Cars MSN UK gets behind the wheel of the new BMW M550d sedan. Powered by a 3.0 liter inline-six (N57D30) with three turbochargers, the M550d produces 381 horsepower and 740 Nm (546 lb-ft) of torque. As the magazine labels it, “the M550d is the closest thing BMW has ever come to building an M5 diesel.”
Let’s have a look at an excerpt from their review:
“With three turbochargers and four-wheel drive, the new BMW M550d is not your average 5 Series. The first of a new line of M Performance cars designed to bridge the gap between BMW’s regular model lines and its full-house M products, it’s also the first ever BMW M Division diesel.
The M550d will not be going on sale in the UK – at least, not in this guise, and probably not at all. That’s the bad news. But we will be getting this extraordinary new engine in M50d variants of the BMW X5 and BMW X6, and the 5 Series represents an early opportunity to try it out.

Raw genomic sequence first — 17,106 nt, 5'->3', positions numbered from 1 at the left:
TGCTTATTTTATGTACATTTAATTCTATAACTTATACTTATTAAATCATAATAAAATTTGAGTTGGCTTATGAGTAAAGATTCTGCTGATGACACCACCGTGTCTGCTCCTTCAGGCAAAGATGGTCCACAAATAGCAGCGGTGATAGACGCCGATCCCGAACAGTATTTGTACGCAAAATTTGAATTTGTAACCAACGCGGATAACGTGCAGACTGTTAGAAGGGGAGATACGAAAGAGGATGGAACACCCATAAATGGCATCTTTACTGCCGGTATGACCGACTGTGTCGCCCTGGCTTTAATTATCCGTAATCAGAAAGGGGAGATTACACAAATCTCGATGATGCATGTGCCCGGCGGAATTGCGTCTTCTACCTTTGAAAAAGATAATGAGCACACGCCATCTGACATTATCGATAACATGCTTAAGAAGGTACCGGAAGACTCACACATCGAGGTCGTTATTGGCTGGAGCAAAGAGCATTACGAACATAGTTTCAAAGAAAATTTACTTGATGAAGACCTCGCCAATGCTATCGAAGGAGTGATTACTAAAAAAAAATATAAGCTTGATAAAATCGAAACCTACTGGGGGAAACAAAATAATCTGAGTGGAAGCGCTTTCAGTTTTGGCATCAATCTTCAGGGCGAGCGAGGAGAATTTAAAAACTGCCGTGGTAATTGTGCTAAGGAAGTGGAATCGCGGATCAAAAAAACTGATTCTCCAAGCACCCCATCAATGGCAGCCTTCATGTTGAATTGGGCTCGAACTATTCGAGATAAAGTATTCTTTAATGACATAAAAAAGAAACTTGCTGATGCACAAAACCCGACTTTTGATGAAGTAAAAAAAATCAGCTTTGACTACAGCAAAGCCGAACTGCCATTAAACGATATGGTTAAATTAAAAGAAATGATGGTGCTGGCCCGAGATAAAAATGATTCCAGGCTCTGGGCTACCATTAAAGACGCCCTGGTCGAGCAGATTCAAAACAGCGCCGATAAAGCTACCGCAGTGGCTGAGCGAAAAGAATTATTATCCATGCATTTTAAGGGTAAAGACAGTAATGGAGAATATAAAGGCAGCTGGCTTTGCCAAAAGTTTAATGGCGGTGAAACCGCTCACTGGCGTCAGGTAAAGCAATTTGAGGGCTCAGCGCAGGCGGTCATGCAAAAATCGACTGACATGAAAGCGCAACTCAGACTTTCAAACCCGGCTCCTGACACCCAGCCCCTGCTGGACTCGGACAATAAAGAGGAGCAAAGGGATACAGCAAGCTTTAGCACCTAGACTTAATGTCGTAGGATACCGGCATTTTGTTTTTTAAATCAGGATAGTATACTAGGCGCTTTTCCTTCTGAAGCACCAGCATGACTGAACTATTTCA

It seems like the antithesis of everything BMW M, which has always previously stood for highly tuned petrol engines and rear-wheel drive driving dynamics.
But the new car is aimed at a slightly different kind of customer, someone who requires a higher degree of practicality, and doesn’t want to end up on first name terms with the local petrol station personnel.
Point it up the road and put your foot down, and two things become clear immediately. First, this car is every bit as fast as it sounds – and second, it doesn’t sound anything at all like a diesel. Utterly astonishingly, it actually sounds almost exactly like a petrol V8.
BMW is refusing to say exactly how it’s done this – speaking loosely of component specific vibration dampening at source and a mysterious “secret” – but it is adamant the M550d doesn’t have any artificial amplification (as the new M5 does, incidentally). Possibly it has some kind of active noise cancellation instead.
It doesn’t really matter. What you get is a fabulous, mellifluous soundtrack with only the merest occasional hint of diesel rattle; a soundtrack you can tune in and out by changing the driving mode – the switch from Comfort to Sport is less than subtle – accompanying acceleration that is properly described as relentless.”